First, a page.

Actor pleads guilty to $650 million Ponzi scheme that lied about Netflix, HBO deals

An actor behind a Ponzi scheme that cost investors more than $230 million with false promises of movie rights, pleaded guilty Monday and faces up to 20 years in prison, prosecutors said.

The man, Zachary Joseph Horwitz, 34, of Los Angeles, used money from the year-long plan to buy a $6 million home and pay off hundreds of thousands of dollars in credit card debt.

He pleaded guilty Monday to one count of securities fraud, the US Attorney’s Office for the Central District of California said in a statement.

Horwitz told investors their money would be used to secure rights to movies Netflix and HBO had agreed to distribute abroad, officials said.

But the money didn’t go there, and the licensing agreements and deals with Netflix and HBO were bogus, Horwitz admitted in a plea deal. The companies said they have never done business with him or his company, prosecutors said. The total settlement raised at least $650 million and caused more than $230 million in losses.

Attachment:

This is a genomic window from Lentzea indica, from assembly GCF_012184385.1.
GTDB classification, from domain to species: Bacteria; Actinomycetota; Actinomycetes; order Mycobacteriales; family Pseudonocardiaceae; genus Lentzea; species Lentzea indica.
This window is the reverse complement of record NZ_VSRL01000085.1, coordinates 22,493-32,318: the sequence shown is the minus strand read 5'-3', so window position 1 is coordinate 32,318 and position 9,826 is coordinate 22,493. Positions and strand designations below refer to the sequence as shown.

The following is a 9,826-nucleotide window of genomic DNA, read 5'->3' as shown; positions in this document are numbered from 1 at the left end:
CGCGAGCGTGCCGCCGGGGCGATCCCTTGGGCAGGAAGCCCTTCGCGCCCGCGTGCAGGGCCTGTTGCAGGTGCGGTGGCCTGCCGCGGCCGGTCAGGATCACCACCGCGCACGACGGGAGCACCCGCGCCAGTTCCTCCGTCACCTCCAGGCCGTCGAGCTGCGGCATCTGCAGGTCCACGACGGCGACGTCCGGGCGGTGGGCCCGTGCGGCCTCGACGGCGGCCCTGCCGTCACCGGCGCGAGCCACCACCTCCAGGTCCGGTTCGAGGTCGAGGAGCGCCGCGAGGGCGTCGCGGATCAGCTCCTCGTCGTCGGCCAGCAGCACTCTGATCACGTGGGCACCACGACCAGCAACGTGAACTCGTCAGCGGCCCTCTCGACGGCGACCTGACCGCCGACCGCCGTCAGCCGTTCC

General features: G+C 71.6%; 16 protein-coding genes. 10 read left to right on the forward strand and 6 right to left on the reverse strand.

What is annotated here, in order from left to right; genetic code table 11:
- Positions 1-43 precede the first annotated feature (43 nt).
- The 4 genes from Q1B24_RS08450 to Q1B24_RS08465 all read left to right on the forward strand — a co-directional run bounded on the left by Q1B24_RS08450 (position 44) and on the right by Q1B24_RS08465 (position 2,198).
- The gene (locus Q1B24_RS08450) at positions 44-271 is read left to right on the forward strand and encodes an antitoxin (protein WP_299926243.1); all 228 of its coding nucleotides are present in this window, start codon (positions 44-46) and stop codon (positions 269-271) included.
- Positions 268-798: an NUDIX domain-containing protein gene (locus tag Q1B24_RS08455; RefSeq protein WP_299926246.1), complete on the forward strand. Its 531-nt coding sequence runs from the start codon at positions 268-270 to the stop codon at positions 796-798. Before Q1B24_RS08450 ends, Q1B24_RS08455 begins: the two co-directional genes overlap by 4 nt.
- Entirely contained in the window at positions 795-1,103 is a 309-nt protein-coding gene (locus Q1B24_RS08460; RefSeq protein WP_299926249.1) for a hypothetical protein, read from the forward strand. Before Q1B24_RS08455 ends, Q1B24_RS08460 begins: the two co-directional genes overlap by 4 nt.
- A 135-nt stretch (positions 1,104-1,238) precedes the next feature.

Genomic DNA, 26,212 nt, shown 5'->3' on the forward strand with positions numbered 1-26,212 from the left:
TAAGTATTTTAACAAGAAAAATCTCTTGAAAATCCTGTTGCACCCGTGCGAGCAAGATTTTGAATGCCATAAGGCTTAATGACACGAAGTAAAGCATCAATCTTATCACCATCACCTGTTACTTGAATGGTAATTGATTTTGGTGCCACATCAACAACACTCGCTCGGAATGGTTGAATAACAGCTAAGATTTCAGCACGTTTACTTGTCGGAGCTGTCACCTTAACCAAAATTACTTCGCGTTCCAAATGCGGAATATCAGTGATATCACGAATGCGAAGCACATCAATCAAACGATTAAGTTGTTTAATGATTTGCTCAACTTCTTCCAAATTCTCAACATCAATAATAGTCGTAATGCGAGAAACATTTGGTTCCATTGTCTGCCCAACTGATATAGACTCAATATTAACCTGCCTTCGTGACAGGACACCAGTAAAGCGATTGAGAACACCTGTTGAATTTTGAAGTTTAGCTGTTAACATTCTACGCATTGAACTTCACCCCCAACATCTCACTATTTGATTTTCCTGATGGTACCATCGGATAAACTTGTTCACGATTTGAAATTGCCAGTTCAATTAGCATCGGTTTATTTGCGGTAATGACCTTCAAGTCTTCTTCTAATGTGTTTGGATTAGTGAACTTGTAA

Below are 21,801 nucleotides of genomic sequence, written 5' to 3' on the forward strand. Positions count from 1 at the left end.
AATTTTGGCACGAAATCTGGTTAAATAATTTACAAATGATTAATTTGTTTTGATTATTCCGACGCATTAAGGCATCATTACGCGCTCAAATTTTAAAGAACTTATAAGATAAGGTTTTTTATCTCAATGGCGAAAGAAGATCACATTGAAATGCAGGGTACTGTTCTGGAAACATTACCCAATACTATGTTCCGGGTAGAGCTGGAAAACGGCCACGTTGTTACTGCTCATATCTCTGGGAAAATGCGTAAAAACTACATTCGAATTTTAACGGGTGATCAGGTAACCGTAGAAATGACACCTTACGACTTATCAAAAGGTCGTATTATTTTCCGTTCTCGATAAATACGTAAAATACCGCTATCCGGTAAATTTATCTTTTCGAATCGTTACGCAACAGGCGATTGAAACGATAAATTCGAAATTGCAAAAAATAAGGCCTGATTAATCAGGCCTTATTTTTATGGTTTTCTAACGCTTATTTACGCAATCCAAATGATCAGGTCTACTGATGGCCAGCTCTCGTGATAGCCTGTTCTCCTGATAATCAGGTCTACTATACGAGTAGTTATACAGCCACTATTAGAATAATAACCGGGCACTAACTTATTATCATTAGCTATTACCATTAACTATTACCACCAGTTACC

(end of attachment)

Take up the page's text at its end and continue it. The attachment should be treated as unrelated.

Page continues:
“Mr. Horwitz has accepted responsibility for his actions and today’s plea is an important step in that process,” said his attorney, Ryan S. Hedges.

The Ponzi scheme eventually collapsed and 1inMM Capital started defaulting on promissory notes in 2019. Horwitz used the money that came in to pay off previous investors and support the settlement, according to court documents.

Horwitz used some of the stolen money to buy a $6 million home in Beverlywood, a Los Angeles neighborhood south of Beverly Hills, and paid more than $300,000 in credit card debt, prosecutors said. He will be sentenced on January 2.

According to his IMDb profile, Horwitz has 15 acting credits to his name. Four of them are for shorts; about half of them call him an unnamed extra.

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